My Nanaimo Noël

I grew up in the suburbs north of Montreal, and my concept of Christmas was set at an early age. Snow was a given. We never had to dream of a white Christmas when I was a kid—we just looked out the window. The season meant chilly temperatures and bundling up with a scarf, a knitted toque—with a pom-pom, of course—and woolen mittens. (Gloves? You josh.) Christmas also meant brightly colored lights strung around fir trees, windows, and eaves. And…well, there were a lot of things that made Christmas Christmas when I was growing up.

Which is why Christmas in California was just…weird. In the 20 years I lived in Los Angeles, Christmas never felt right (except for the years I scooted back to Montreal for the holidays). In L.A., everything was off. White lights strung around the trunks of palm trees. Balmy 750F weather. The travesty of fake snow. Forget woolen mittens and whiskers on kittens. In Southern California, Santa doesn’t need reindeer or a sleigh—he surfs into town.

Luckily for me, 20 years of bizarro Christmases did not alter my sense of the season, and I escaped back to Canada before I could be reprogrammed. Now I’m here on Vancouver Island, and this year, as the season approached, I began to wonder: How does the Harbour City “do” Christmas? Would the feelings I experienced as a child be rekindled? Well, as it turns out, there’s a lot of noël in Nanaimo.

It’s Beginning to Look a Lot Like Christmas

I can’t tell you how many times fellow Nanaimoans have told me it isn’t supposed to snow here. Mother Nature, however, begs to differ.

As someone who loves a white Christmas, I’ve been thrilled with Mother N’s shenanigans. In fact, as I write this, it’s snowing for the fourth time this season. Thankfully it’s not the heavy, wet stuff we had a few days ago (which froze into a lovely thick crust on my car). This is much finer and softer—like Santa is dusting icing sugar over us!

Speaking of Santa…

I had a brand-new Christmas experience this year when I visited the Santa Bus. The Santa Bus, you say? Apparently, in the weeks leading up to the Big Day, Santa lets the reindeer rest and tools around town on public transit. Actually, and more accurately, he and his elf Holly drive the bus to a dozen or so elementary schools. The kids get to visit with Santa, and Holly leads them in singing carols. But it’s not all fun and songs. Santa and Holly take the opportunity to talk to the children about bus safety, an important topic for youngsters who take public transit to get to school.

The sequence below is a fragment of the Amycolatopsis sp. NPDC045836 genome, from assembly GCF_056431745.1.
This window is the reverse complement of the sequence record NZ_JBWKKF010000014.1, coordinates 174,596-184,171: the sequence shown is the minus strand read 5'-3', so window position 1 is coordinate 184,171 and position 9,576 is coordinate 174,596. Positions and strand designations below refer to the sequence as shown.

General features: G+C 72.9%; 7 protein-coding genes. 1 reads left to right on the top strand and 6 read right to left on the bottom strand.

Once all the school visits are done, the bus—fully decked out in Christmas decorations—goes into regular service. Commuters on any of Nanaimo’s 17 routes may find themselves boarding the Santa Bus during the holiday season and being driven to their destination by the jolly old elf himself.

Many residents of Nanaimo also get into the spirit of the season, decking their homes with boughs of holly, strings of lights, rows of candy canes, and skating penguins. While some folks are modest with their ornaments, others approach decorating like they’re on Christmas crack. No chance of Santa missing their homes on Christmas Eve. Little chance of NASA satellites missing them either.

Truly, in Nanaimo the signs of Christmas are easy to find, but nowhere more so than at the various shopping centres. Trees and tinsel, reindeer and snowmen, and of course Santa Claus—in his miraculous, multiple embodiments—are everywhere.

 

 

 

 

 

 

 

 

But it’s not just a “Do you see what I see?” experience. If you can manage to hear above the din of shoppers, you may just catch Andy Williams crooning…

“It’s the most wonderful time of the year…”

This past month, I’ve been happy to discover that Nanaimo does Christmas pretty darn well. Granted, it hasn’t been the same experience that I enjoyed as a child. But how could it be? Our childhood memories are unique and untouchable, impossible to recreate. But that’s not cause for regret, as long as we remain open to creating new memories.

That said, there is one childhood experience and memory I will continue to enjoy for years to come, thanks to Charles Schulz.

“That’s what Christmas is all about, Charlie Brown”

I’ve seen “A Charlie Brown Christmas” about 50 times. (It’s an annual must-watch.) Like many fans, I can recite the dialogue along with the characters. Yet even after all these viewings, when I watch Linus take the stage to tell Charlie Brown what Christmas is all about, I’m moved. Not just because Linus’s recitation of Scripture is so beautiful. But because the bald-headed kid had it right about the commercialism of Christmas. In the frenzy to buy gifts and spend, spend, spend, we’ve forgotten what Christmas is really about.

Or have we?

I got a great deal on an ’87 sleigh!

In Nanaimo, it seems like Santa Claus and Christmas trees are everywhere, but nativity scenes…well, they’re harder to find. Would Charlie Brown despair? Maybe not. For as he discovered when the gang transformed his sad little tree, Christmas is also about friendship and compassion and love.

So what does that mean for nonanimated folks like us? Well, here’s my thinking: Although the religious aspect of Christmas may hold little or no significance to many who observe the holiday, a day that moves families and friends to get together to celebrate being together is a day to cherish.

And with that I’d like to say, “Merry Christmas, Charlie Brown!”

And a very merry Christmas to you!

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